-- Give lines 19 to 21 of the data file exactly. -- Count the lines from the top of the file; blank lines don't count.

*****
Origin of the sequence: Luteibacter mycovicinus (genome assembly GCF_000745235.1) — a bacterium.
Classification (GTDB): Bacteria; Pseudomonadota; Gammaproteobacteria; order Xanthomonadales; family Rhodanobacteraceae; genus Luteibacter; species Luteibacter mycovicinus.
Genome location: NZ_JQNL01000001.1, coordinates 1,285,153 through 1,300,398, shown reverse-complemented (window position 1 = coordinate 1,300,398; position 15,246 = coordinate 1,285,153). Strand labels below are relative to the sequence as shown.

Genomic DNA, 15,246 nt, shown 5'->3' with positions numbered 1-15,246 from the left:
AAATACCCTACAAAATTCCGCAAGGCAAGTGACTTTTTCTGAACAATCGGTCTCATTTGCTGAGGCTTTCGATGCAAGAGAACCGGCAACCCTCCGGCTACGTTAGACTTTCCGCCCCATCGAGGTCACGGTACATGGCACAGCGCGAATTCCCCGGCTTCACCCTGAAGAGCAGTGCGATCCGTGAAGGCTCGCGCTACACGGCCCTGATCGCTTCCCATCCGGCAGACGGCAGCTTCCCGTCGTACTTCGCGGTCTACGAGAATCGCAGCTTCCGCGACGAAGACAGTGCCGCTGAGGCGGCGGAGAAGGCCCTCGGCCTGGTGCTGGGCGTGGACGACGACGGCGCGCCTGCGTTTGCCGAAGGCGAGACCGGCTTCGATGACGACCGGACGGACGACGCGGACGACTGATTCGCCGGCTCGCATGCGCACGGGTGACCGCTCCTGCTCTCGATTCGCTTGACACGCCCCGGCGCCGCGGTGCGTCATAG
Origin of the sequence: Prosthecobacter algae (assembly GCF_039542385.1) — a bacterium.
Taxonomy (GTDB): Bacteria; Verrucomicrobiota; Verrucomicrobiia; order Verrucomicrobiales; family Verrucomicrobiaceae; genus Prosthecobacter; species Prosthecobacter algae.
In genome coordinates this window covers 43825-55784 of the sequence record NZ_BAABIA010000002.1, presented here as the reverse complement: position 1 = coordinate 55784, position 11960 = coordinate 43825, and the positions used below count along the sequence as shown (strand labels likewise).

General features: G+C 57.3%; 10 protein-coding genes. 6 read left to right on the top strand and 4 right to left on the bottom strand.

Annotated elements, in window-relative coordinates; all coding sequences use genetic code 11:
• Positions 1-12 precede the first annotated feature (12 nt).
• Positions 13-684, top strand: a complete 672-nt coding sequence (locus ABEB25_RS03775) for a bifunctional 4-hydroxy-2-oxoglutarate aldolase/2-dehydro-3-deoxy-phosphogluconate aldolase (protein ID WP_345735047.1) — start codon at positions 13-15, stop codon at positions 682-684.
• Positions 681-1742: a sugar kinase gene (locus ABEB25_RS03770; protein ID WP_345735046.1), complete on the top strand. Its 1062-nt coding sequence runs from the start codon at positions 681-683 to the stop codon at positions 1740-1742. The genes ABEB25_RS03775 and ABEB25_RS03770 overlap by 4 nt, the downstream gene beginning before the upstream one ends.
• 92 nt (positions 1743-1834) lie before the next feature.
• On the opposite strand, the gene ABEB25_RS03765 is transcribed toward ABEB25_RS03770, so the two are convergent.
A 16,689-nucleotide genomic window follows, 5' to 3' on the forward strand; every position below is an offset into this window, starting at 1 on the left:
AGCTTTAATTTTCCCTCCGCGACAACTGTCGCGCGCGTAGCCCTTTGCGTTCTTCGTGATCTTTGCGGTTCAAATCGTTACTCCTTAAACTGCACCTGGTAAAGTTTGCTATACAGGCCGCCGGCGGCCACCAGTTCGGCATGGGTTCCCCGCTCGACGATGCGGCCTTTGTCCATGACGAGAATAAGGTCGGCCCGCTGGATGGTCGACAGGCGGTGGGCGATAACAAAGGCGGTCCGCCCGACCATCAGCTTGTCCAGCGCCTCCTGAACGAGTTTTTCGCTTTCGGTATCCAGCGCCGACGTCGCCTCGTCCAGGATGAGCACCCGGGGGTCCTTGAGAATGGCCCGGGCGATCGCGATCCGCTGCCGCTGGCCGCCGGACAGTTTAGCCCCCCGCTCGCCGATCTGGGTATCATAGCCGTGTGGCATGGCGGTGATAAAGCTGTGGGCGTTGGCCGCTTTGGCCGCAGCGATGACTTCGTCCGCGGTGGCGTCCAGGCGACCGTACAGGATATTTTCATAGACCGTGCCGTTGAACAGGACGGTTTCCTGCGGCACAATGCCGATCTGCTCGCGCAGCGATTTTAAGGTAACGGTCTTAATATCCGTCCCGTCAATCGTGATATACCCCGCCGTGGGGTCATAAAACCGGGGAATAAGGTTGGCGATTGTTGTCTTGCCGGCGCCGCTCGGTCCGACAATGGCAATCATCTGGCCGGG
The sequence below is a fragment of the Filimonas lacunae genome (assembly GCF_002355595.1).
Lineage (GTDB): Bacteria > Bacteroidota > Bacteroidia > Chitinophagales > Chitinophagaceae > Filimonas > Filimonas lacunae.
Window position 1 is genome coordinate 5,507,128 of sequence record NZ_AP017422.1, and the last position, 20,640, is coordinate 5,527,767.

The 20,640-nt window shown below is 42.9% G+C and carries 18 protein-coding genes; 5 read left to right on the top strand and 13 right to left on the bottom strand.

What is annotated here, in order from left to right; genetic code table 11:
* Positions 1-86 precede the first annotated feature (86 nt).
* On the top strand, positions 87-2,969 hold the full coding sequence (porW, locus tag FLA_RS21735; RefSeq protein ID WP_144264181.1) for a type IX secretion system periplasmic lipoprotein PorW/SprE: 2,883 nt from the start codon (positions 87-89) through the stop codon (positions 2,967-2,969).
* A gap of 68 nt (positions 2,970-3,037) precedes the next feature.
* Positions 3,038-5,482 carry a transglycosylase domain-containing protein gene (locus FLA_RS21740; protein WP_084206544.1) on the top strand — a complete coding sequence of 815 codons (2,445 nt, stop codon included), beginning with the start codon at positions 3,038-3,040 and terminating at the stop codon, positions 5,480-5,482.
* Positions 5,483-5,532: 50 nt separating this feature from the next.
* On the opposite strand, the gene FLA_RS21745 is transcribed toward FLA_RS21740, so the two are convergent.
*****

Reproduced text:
Lineage (GTDB): Bacteria > Bacteroidota > Bacteroidia > Chitinophagales > Chitinophagaceae > Filimonas > Filimonas lacunae.
Window position 1 is genome coordinate 5,507,128 of sequence record NZ_AP017422.1, and the last position, 20,640, is coordinate 5,527,767.

The 20,640-nt window shown below is 42.9% G+C and carries 18 protein-coding genes; 5 read left to right on the top strand and 13 right to left on the bottom strand.